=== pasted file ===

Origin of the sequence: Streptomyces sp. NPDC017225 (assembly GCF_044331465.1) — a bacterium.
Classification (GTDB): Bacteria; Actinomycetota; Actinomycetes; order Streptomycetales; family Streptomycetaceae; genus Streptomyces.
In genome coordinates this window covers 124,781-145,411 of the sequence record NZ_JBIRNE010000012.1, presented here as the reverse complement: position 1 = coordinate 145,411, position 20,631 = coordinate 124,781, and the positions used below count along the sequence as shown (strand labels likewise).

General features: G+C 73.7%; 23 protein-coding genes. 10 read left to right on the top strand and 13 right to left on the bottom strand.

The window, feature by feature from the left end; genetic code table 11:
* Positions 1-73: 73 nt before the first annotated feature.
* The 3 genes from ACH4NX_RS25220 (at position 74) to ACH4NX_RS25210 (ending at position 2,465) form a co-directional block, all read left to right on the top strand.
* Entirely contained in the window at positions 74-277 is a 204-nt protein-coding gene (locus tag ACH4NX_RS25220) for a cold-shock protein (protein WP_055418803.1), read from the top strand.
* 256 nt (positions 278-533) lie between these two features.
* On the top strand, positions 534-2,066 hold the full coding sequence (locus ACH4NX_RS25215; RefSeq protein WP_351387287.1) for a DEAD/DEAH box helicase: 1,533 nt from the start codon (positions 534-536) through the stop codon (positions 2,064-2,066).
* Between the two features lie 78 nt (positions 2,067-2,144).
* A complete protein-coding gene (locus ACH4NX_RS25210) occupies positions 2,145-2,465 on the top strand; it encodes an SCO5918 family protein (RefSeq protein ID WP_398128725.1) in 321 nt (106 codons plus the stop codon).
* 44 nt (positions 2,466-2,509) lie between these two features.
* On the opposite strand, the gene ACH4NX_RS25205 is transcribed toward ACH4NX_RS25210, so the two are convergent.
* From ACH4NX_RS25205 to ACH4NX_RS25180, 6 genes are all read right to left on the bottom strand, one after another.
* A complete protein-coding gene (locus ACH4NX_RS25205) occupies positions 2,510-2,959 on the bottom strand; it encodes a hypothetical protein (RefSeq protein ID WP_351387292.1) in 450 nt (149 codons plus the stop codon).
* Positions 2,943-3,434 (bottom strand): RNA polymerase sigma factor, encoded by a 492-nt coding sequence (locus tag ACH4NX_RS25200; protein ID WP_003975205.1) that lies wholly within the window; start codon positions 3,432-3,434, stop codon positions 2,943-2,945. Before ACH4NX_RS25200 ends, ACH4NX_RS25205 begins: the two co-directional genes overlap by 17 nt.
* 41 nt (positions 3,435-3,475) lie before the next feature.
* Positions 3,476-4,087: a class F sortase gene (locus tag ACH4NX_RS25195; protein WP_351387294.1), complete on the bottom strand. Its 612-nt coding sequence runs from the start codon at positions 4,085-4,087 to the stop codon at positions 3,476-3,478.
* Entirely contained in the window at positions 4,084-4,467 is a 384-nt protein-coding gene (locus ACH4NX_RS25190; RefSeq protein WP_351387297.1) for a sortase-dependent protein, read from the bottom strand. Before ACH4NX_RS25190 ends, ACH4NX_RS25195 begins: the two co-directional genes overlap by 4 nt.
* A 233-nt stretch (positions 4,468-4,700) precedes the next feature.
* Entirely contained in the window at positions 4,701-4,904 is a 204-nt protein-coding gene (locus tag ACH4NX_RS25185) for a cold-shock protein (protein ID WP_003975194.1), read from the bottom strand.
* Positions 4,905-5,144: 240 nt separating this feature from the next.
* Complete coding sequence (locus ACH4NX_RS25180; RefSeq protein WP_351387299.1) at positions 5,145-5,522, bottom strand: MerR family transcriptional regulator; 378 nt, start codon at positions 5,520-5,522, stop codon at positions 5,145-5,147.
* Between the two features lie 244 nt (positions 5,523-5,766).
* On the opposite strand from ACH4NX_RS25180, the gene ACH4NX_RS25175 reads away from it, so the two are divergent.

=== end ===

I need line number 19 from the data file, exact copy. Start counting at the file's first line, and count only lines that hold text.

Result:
* Positions 3,476-4,087: a class F sortase gene (locus tag ACH4NX_RS25195; protein WP_351387294.1), complete on the bottom strand. Its 612-nt coding sequence runs from the start codon at positions 4,085-4,087 to the stop codon at positions 3,476-3,478.